Lessons from the Higgs Boson discovery on how to bring simplicity to the complicated.

By Amber Hudson and Luke Sklar

We’ve all heard it:  keep it simple stupid, less is more, the paradox of choice, when accessorizing always take off the last thing you put on (thank you Coco Chanel).   Our brains are fried, our time is crunched, we write in 140 characters or less, fewer stores are shopped, fewer pages are read.  We. Must. Simplify.

So when I heard about the discovery of the Higgs Boson particle I got super excited.  FINALLY!  Something that explains how the universe came to be!   Except replace super excited with grossly annoyed.  All this “god particle” stuff sounded exciting, but the descriptions were ridiculously unclear to those who don’t hold a degree in quantum physics.  So in the spirit of simplicity we set out to come up with an undemanding explanation wrapped in a story.  The secret?  Angelina Jolie.  Here we go (adapted from www.exploratorium.com):

Imagine you’re at a hot Hollywood party. The crowd is thick and evenly distributed around the room, gossiping and drinking. When Angelina Jolie arrives, the people nearest the door gather around her. As she moves through the party, she attracts the people closest to her, and those she moves away from return to their other conversations. By gathering a cluster of people around her, she’s gained mass. She’s harder to slow down than she would be without the crowd. Once she’s stopped, it’s harder to get her going again.  This clustering of fans around Angie is the Higgs mechanism.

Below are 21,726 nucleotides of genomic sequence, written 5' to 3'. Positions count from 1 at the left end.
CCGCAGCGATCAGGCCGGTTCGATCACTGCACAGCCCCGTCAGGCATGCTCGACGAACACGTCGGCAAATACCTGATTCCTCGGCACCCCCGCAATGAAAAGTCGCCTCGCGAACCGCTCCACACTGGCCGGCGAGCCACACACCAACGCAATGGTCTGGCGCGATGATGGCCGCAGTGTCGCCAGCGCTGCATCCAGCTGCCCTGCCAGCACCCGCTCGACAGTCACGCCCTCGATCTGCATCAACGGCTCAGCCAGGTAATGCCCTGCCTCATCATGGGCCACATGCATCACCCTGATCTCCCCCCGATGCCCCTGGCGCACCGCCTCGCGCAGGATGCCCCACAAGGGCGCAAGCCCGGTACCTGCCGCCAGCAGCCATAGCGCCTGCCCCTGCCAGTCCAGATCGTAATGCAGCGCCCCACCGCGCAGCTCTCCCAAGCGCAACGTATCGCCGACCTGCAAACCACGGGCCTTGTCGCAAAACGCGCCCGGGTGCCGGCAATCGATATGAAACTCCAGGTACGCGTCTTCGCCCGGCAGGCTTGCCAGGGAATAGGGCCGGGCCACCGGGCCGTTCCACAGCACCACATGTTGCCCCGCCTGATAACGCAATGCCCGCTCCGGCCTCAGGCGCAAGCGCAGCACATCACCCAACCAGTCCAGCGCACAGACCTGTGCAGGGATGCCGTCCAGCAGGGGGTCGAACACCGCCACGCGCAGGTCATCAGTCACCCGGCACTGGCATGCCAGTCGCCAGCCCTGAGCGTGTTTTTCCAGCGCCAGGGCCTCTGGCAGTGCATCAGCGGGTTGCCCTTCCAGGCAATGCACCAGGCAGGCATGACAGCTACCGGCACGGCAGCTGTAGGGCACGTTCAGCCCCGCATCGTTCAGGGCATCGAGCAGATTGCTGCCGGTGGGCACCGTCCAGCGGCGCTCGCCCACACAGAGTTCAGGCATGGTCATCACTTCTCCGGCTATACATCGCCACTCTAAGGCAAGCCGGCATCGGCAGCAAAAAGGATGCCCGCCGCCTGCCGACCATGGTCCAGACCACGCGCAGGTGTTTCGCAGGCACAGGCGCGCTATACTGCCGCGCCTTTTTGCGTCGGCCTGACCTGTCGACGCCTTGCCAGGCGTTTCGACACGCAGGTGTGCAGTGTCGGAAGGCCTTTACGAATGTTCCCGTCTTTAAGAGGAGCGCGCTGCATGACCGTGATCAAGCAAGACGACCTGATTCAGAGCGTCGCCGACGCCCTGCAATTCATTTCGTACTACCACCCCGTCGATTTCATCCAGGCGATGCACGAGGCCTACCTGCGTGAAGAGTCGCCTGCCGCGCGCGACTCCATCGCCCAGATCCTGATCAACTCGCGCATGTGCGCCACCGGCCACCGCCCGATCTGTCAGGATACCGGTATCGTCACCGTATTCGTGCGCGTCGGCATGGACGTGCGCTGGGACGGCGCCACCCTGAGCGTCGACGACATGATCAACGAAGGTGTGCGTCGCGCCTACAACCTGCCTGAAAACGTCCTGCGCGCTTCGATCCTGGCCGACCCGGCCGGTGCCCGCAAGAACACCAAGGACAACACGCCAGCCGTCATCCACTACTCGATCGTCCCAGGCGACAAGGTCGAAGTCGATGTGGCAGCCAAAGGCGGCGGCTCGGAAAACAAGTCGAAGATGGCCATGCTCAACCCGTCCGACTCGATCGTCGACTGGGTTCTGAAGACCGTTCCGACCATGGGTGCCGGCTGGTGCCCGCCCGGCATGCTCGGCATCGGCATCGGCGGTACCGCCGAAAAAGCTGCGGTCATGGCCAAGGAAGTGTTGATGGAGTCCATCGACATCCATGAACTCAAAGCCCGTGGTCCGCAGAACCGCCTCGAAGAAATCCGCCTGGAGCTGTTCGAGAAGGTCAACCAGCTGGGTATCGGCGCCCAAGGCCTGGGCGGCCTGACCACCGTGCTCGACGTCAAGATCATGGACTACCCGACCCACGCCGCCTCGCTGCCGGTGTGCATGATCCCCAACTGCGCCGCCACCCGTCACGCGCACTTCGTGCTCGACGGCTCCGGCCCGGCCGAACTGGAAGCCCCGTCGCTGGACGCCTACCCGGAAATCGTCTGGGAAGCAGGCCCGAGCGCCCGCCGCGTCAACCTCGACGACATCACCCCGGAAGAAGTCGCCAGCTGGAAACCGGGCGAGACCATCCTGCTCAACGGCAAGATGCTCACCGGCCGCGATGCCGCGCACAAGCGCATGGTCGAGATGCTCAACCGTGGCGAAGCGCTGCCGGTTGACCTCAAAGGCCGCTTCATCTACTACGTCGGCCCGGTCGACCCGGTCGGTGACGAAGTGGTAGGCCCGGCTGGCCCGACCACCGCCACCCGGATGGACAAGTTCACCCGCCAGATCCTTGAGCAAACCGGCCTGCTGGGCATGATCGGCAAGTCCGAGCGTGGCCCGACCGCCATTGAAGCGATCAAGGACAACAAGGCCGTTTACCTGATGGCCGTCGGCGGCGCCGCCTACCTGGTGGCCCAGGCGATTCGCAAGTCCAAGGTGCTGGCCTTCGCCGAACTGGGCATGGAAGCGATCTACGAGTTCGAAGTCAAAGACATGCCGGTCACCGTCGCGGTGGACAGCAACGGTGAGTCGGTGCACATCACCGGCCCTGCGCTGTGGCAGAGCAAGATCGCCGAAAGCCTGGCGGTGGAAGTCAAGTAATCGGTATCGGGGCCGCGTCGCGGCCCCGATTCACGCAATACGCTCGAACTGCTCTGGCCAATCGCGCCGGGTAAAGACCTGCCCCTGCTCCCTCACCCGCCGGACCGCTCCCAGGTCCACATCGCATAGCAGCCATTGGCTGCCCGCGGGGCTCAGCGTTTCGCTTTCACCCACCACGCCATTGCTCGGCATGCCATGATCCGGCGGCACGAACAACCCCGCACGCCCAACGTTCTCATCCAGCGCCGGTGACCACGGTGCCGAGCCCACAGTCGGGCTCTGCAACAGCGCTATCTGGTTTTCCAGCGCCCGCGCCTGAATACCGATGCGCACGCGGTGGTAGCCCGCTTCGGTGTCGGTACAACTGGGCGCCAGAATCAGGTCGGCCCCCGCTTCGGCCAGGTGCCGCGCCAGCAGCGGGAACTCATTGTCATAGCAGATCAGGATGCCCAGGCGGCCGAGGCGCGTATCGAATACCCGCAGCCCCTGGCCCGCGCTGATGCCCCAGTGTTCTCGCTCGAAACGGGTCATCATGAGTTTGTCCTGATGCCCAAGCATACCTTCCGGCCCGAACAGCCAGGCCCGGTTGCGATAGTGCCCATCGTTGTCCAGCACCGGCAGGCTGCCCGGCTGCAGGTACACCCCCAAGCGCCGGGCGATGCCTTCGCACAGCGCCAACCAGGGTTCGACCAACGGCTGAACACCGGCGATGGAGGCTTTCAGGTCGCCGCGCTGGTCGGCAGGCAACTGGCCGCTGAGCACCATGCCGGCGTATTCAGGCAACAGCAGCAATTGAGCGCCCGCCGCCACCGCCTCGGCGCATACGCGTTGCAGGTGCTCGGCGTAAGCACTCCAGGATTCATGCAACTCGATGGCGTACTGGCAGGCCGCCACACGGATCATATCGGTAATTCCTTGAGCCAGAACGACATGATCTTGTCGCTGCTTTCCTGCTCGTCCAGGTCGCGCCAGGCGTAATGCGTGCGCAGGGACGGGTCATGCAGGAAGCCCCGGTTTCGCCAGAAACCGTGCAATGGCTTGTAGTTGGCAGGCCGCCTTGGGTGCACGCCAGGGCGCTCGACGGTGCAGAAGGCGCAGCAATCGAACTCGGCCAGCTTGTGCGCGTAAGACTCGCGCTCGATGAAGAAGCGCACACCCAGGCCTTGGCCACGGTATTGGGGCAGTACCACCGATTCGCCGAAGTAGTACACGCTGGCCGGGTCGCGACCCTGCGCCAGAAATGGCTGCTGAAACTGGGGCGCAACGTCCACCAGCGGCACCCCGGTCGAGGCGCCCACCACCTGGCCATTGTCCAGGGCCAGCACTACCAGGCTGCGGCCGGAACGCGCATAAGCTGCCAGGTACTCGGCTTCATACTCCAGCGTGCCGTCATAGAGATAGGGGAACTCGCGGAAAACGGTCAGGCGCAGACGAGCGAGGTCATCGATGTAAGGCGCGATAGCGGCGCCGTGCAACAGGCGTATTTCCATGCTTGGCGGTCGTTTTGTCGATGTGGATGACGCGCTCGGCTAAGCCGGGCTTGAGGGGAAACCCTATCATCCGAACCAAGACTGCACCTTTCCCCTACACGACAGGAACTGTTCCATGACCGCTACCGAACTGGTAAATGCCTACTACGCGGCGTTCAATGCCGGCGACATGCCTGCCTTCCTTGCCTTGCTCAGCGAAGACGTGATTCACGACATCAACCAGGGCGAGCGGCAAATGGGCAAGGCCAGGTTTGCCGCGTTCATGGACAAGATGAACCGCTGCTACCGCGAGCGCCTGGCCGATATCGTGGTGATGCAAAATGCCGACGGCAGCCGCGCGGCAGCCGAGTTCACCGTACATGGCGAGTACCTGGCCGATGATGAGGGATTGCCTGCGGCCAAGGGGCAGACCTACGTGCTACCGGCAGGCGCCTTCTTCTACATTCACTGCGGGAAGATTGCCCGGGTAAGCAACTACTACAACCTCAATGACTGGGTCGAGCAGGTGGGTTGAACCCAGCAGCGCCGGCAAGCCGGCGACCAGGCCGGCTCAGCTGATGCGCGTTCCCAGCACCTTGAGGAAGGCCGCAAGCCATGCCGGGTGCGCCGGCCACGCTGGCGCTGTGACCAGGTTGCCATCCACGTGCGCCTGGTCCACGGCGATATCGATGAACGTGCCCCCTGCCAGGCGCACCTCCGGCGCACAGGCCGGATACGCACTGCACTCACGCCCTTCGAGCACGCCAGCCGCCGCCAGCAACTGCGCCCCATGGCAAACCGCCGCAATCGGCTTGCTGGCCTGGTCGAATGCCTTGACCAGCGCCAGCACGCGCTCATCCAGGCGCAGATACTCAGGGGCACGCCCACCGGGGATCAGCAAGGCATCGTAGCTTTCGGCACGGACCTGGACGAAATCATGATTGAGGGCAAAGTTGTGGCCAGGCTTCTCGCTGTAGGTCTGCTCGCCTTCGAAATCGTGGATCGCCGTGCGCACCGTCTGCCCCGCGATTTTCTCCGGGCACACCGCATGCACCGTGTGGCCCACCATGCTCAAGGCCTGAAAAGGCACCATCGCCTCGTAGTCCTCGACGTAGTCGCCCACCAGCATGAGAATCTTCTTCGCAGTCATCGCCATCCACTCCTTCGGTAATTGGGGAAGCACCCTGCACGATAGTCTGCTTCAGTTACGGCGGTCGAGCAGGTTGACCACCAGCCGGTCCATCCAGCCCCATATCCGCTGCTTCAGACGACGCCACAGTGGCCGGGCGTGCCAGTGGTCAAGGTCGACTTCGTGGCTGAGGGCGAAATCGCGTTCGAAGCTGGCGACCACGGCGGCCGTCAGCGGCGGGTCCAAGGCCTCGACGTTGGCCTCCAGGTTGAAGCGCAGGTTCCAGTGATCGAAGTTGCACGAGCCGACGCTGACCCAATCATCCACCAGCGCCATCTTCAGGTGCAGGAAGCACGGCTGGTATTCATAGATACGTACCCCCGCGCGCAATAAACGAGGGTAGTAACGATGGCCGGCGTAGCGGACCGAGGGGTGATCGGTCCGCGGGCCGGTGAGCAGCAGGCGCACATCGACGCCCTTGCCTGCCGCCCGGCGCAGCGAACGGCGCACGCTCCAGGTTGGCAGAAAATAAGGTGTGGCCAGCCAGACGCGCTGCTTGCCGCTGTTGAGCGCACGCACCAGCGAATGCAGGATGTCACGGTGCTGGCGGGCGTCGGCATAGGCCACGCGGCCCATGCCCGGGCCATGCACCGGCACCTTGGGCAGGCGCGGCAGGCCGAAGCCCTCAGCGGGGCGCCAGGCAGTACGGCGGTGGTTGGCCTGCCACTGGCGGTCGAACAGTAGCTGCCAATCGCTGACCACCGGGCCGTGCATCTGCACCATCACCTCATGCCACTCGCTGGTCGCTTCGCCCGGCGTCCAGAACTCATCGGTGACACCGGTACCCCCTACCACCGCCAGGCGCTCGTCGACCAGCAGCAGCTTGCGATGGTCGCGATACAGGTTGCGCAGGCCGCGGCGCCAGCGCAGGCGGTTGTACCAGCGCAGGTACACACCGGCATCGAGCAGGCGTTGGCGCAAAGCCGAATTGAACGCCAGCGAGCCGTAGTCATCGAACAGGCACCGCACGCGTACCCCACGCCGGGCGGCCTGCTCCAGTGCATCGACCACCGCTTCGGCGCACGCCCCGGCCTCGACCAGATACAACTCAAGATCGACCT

As the theory goes, there’s a sort of mesh that fills the universe, aka the Higgs field (stick with me).  If something, a particle, moves through it, it creates a bit of distortion — like the crowd around Angie at the party — and that adds mass to that particle.

Now, there’s something called the Standard Model which, at the risk of sounding nerdy, is a quantum mechanical theory that looks at the structure of matter – or how stuff is made.  But good ol’ Higgy thought something was missing from the model because it wasn’t working.  Like when you put together your forecast model but what it spits out doesn’t make sense.  Higgs thought the missing piece was a particle called the Higgs Boson (natch) which is thought to give other particles mass, like the fans giving mass to Angie.  And after 10 years of smashing different particles into each other at a gigantic underground particle smasher (which cost $10 billion to construct), they found the damn thing.  Champagne corks flew, backs were slapped, Higgs wiped a few tears.    Folks are excited because this could lead to new discoveries into how the universe works.   Which to you and me means some cool new National Geographic articles.  And next time I stand on a scale, I will curse the Higgs Boson for giving me extra mass.

So, the lesson?  Let’s take a moment to remind ourselves through Manoj’s blog on simplifying presentations.  Folks, if we can simplify the Higgs Boson discovery, then any marketer can pull together a simple presentation explaining their diaper / mustard / peanut butter strategy